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Anti-Union Laws: Cheltenham march [print version]

Members of Aslef, one of the many unions on the TUC rally Protect the right to strike, Cheltenham, Saturday 27 January. Photo Workers.

On Saturday 27 January thousands of trade unionists from across the country assembled in Cheltenham for a TUC march and rally against the latest anti-strike laws. They know that the law is aimed at undermining their ability to organise and defend pay and conditions.

The unions most likely to be impacted by the legislation were well represented on the march – from the health service, teaching and railways. They are all targeted under the minimum service levels regulations. They were joined by others, including steel workers from South Wales.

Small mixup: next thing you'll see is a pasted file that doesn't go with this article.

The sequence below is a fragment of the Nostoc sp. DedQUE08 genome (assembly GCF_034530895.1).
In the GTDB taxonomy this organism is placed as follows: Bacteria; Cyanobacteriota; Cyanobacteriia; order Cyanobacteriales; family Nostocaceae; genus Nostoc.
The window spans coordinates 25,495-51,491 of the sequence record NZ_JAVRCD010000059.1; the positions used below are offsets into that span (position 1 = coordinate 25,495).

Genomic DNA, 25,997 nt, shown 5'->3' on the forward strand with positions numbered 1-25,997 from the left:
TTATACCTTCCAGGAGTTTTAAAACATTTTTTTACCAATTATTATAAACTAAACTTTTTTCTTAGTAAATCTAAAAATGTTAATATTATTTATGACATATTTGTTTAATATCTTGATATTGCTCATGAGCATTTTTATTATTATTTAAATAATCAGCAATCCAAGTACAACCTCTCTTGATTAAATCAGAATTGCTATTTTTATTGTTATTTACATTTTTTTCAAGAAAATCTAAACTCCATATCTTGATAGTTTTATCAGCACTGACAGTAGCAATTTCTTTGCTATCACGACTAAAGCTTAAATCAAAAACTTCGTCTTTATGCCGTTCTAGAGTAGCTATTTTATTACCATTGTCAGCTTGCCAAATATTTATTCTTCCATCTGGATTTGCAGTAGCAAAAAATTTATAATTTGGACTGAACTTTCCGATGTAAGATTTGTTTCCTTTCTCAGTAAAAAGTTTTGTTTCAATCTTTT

Following a series of successful strike actions across the NHS and the rail industry, the government passed the Strikes (Minimum Service Levels) Act at the end of 2023. This gives employers the ability to serve work notices on individual workers compelling them to return to work on a legally called strike day.

A worker failing to comply can be lawfully dismissed. This legislation is designed to isolate individuals and to undermine collective action. It also enables employers to victimise individual workers without recourse, as they are the judge of who is given a work notice.    

• A longer version of this article is on the web at www.cpbml.org.uk